Had to shut the tractor down and take a break

in the humid shade of the orchard,

And in the buzzing, ringing stillness


The first nut fall…


calls the she-hawk,

coursing for the kill;

And black and white magpies

Flit through the floppy walnut leaves-

A wind of mad noise;

But I,

in the ringing stillness


The first nut



Open the box;

Take out a match.

Strike fire from the hearthstone.

Twist and turn the burning stick

With slow fingers and watch

Wettish red turn to crinkled black,

The curl of tortured wood

As flame creeps toward flesh.


Go out to the night

Cut to the wind and misted moon

Twist and curl, burning red and bright

As flame moving through flesh

Go out to the night

Sputter and burn

Though owls quest and dogs harry

And black cats twitch their tails

In wait;

Though moon moves quick to meet the clouds

And mist smokes from the creek

And muted birds delude the ear

With soft songs of the sun;

And though flowers flower

And leaves green

And the looming ridge frowns darkly on the valley

And echo-fingers run searching through the grass,

I pass safely

Wide grey eyes bedded like jewels

In my priestly body of the night.

I turn

And see ‘cross the dew-silvered field

The dark trace of my passage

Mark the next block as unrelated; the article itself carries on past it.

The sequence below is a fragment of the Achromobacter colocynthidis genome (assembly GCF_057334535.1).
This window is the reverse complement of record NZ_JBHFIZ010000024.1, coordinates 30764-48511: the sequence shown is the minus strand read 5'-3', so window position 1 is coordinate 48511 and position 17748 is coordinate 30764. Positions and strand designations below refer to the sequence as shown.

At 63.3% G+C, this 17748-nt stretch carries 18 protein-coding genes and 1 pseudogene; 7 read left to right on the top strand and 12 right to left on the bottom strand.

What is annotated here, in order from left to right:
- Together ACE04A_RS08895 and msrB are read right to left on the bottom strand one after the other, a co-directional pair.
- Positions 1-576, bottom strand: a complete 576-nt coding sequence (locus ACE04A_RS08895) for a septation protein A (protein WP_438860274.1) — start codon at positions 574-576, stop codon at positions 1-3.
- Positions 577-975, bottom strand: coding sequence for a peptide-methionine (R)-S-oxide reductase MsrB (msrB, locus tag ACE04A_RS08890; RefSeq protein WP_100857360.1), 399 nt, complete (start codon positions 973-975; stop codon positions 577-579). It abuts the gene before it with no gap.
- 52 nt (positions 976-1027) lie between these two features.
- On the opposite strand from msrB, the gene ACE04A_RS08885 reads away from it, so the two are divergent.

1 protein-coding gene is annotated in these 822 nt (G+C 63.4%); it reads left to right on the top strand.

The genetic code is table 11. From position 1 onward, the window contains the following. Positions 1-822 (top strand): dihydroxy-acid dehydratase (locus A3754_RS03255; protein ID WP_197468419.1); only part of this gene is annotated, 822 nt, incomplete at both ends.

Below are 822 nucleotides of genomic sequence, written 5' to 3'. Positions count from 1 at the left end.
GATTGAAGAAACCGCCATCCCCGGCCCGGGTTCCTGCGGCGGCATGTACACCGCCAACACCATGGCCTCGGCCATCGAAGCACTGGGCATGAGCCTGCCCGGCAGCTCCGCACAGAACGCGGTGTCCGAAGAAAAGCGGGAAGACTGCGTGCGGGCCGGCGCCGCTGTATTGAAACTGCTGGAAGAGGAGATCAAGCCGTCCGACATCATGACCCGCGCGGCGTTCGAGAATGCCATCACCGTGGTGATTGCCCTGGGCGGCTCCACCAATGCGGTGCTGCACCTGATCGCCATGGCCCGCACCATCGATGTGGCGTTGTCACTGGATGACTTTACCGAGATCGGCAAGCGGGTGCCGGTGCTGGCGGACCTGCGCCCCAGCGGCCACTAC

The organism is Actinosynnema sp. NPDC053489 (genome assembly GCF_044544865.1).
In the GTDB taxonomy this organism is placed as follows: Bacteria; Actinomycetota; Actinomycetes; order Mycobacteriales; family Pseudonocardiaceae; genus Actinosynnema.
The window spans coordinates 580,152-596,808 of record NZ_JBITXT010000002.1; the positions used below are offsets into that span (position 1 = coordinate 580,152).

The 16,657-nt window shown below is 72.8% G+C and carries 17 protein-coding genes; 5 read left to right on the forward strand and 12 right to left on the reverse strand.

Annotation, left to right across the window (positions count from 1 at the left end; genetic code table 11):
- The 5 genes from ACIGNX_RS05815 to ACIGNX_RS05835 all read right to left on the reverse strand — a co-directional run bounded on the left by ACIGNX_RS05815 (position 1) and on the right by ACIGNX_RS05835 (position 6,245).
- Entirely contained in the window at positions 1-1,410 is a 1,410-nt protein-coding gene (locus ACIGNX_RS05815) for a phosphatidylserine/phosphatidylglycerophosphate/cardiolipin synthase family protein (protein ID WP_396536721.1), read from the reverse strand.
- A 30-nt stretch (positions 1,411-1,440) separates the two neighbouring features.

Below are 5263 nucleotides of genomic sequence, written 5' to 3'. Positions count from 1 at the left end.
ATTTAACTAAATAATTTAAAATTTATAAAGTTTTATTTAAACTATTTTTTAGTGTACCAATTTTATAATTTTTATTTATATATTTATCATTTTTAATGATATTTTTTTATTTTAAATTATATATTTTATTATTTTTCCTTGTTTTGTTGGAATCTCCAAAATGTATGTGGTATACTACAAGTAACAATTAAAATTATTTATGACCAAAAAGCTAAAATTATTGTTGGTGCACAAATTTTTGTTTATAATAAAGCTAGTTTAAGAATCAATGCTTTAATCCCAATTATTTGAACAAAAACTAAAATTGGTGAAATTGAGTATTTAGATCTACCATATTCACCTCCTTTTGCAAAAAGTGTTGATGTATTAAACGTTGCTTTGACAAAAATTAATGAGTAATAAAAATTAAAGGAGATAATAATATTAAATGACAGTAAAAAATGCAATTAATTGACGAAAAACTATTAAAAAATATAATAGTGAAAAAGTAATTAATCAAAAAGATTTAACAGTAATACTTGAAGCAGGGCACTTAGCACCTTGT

my eyes wet

with grey regret



  1. Driving ‘cross the prairie
    on a childish winter day
    I saw the snow shovel fall
    by itself
    by the old school house door

    If I had not
    no one would have known
    it was ever there

    I saw it


    Spar Harmon, your poems make me want to try
    your word pictures are something
    the first half of the walnut falling makes sense to me
    I’m confused by the last half about living night
    Oh. It just occurred to me this is perhaps two different bits?

    You have indicated you welcomed dialogue so I’m taking that at face value. I’ve never known a real poet. Who was also a mathematician (and all that other stuff) before.

    • Yes: two different old poems reworked in my present mind and linked by an ineffable sense of association. Your shovel poem fits perfectly; why would you think to write it? Because you did, that’s all.
      In terms of craft, LIVING NIGHT is one of those perfect fusions of spontaneity and practice of craft and the original wrote itself smoothly in one effort. Without the preparation of practice, I couldn’t have written it. The end is like when you look back after breaking a virgin snowfield and regretting your spoiling its pristine perfection. Sense of sin, too. When I was younger and be up in the wee hours of night, tied in knots, raging, or whatever< I would fling my self outdoors (I have night vision) and tramp about or run or howl…then would come this sense of having committed a violation… but it did help me to be out..so absent an accuser but myself, I would let it go. Mathematicians, musicians, and poets: very similar sensibilities. I love the mathematics of shape and space. I sculpt cedar. Professionally I made things. Music and poetics are one really.

      I've responded to you in Chapel, also.
      Yours in God's Love,

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